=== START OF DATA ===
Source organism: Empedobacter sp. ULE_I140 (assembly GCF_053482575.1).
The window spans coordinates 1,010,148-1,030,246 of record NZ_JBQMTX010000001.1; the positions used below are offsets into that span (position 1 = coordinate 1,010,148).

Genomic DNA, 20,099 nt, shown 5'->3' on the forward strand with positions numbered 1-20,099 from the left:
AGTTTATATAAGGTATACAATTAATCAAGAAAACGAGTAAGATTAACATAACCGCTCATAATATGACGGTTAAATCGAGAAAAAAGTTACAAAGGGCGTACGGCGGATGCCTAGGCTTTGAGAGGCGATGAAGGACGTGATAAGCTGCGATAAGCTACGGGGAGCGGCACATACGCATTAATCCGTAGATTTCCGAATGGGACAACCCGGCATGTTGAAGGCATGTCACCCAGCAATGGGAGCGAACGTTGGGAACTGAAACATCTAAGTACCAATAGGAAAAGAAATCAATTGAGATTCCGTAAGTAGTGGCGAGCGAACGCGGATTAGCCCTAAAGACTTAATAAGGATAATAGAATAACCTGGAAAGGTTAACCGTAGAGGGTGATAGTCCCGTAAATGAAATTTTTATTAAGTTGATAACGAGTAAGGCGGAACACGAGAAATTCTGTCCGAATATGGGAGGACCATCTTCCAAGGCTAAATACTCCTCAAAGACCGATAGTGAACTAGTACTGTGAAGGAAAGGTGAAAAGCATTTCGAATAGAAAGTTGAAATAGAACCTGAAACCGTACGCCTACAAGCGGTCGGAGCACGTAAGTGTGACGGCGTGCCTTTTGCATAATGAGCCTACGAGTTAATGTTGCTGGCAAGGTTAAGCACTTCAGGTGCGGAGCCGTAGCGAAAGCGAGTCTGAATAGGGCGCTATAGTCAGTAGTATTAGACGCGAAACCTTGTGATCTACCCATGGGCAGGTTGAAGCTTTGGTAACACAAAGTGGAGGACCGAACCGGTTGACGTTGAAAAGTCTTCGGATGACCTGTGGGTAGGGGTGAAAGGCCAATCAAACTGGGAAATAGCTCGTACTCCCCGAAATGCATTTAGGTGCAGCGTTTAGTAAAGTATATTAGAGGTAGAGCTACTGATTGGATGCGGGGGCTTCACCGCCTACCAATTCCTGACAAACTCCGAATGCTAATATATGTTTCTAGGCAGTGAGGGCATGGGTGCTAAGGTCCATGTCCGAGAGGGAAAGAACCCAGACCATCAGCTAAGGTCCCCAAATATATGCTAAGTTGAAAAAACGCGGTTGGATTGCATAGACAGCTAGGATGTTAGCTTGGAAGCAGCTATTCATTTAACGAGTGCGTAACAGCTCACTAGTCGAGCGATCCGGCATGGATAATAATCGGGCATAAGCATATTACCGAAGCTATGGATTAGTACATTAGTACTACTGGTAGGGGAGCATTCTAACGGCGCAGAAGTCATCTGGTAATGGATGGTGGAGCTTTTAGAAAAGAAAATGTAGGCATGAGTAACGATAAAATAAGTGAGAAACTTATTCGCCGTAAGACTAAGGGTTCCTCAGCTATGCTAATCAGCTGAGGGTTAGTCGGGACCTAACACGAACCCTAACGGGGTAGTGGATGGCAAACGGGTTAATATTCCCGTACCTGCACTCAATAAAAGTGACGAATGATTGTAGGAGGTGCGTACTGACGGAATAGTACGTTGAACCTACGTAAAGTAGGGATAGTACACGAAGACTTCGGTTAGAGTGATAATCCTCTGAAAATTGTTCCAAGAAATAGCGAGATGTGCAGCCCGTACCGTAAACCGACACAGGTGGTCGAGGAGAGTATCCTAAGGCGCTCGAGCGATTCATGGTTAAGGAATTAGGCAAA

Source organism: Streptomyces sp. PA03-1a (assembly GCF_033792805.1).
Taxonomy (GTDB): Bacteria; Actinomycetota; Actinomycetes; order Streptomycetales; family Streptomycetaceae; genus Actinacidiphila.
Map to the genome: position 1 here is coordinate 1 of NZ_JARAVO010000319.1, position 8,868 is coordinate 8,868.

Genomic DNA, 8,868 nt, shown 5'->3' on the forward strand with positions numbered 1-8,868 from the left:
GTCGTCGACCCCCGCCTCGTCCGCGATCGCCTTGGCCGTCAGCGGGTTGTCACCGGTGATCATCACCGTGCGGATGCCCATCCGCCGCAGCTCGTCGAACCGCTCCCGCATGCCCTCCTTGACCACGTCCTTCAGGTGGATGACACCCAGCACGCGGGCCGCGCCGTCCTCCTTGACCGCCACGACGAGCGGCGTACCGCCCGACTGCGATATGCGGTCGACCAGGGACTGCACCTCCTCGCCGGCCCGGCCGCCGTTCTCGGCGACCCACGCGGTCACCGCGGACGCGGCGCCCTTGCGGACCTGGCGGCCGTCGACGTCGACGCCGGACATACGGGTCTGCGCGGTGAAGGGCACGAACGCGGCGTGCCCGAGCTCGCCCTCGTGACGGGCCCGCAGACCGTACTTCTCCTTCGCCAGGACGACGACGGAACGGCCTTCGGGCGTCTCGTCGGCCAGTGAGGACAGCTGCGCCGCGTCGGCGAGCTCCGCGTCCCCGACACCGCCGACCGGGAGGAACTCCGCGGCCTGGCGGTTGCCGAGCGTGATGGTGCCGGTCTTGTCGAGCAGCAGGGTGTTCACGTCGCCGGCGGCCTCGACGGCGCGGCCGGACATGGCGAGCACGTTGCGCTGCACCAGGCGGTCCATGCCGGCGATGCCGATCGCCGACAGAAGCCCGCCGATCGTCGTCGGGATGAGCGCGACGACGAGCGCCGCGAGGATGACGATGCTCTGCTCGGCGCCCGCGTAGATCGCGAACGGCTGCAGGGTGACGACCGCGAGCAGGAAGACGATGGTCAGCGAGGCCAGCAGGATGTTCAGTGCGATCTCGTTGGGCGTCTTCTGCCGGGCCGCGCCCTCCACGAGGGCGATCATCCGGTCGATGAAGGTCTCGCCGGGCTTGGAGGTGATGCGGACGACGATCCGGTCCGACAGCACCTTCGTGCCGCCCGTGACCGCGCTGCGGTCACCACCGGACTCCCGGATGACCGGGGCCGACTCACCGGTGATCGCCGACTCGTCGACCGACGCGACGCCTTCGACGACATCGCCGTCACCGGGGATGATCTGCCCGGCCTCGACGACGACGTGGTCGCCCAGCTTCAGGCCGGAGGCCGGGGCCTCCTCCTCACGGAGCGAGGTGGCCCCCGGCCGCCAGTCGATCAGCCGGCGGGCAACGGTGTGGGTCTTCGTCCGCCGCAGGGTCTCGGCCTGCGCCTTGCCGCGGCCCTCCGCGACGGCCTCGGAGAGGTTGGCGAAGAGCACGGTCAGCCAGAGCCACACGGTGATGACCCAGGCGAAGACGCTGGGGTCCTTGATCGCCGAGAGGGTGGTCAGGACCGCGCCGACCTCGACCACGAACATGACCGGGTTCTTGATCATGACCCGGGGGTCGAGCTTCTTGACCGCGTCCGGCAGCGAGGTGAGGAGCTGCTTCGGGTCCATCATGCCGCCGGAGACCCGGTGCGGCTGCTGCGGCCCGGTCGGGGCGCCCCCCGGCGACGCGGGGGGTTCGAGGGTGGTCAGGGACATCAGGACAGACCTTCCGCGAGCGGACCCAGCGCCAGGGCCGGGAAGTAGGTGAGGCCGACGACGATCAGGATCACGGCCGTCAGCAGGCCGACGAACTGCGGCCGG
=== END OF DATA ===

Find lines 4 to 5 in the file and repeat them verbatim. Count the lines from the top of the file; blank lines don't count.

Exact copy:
AGTTTATATAAGGTATACAATTAATCAAGAAAACGAGTAAGATTAACATAACCGCTCATAATATGACGGTTAAATCGAGAAAAAAGTTACAAAGGGCGTACGGCGGATGCCTAGGCTTTGAGAGGCGATGAAGGACGTGATAAGCTGCGATAAGCTACGGGGAGCGGCACATACGCATTAATCCGTAGATTTCCGAATGGGACAACCCGGCATGTTGAAGGCATGTCACCCAGCAATGGGAGCGAACGTTGGGAACTGAAACATCTAAGTACCAATAGGAAAAGAAATCAATTGAGATTCCGTAAGTAGTGGCGAGCGAACGCGGATTAGCCCTAAAGACTTAATAAGGATAATAGAATAACCTGGAAAGGTTAACCGTAGAGGGTGATAGTCCCGTAAATGAAATTTTTATTAAGTTGATAACGAGTAAGGCGGAACACGAGAAATTCTGTCCGAATATGGGAGGACCATCTTCCAAGGCTAAATACTCCTCAAAGACCGATAGTGAACTAGTACTGTGAAGGAAAGGTGAAAAGCATTTCGAATAGAAAGTTGAAATAGAACCTGAAACCGTACGCCTACAAGCGGTCGGAGCACGTAAGTGTGACGGCGTGCCTTTTGCATAATGAGCCTACGAGTTAATGTTGCTGGCAAGGTTAAGCACTTCAGGTGCGGAGCCGTAGCGAAAGCGAGTCTGAATAGGGCGCTATAGTCAGTAGTATTAGACGCGAAACCTTGTGATCTACCCATGGGCAGGTTGAAGCTTTGGTAACACAAAGTGGAGGACCGAACCGGTTGACGTTGAAAAGTCTTCGGATGACCTGTGGGTAGGGGTGAAAGGCCAATCAAACTGGGAAATAGCTCGTACTCCCCGAAATGCATTTAGGTGCAGCGTTTAGTAAAGTATATTAGAGGTAGAGCTACTGATTGGATGCGGGGGCTTCACCGCCTACCAATTCCTGACAAACTCCGAATGCTAATATATGTTTCTAGGCAGTGAGGGCATGGGTGCTAAGGTCCATGTCCGAGAGGGAAAGAACCCAGACCATCAGCTAAGGTCCCCAAATATATGCTAAGTTGAAAAAACGCGGTTGGATTGCATAGACAGCTAGGATGTTAGCTTGGAAGCAGCTATTCATTTAACGAGTGCGTAACAGCTCACTAGTCGAGCGATCCGGCATGGATAATAATCGGGCATAAGCATATTACCGAAGCTATGGATTAGTACATTAGTACTACTGGTAGGGGAGCATTCTAACGGCGCAGAAGTCATCTGGTAATGGATGGTGGAGCTTTTAGAAAAGAAAATGTAGGCATGAGTAACGATAAAATAAGTGAGAAACTTATTCGCCGTAAGACTAAGGGTTCCTCAGCTATGCTAATCAGCTGAGGGTTAGTCGGGACCTAACACGAACCCTAACGGGGTAGTGGATGGCAAACGGGTTAATATTCCCGTACCTGCACTCAATAAAAGTGACGAATGATTGTAGGAGGTGCGTACTGACGGAATAGTACGTTGAACCTACGTAAAGTAGGGATAGTACACGAAGACTTCGGTTAGAGTGATAATCCTCTGAAAATTGTTCCAAGAAATAGCGAGATGTGCAGCCCGTACCGTAAACCGACACAGGTGGTCGAGGAGAGTATCCTAAGGCGCTCGAGCGATTCATGGTTAAGGAATTAGGCAAA

Source organism: Streptomyces sp. PA03-1a (assembly GCF_033792805.1).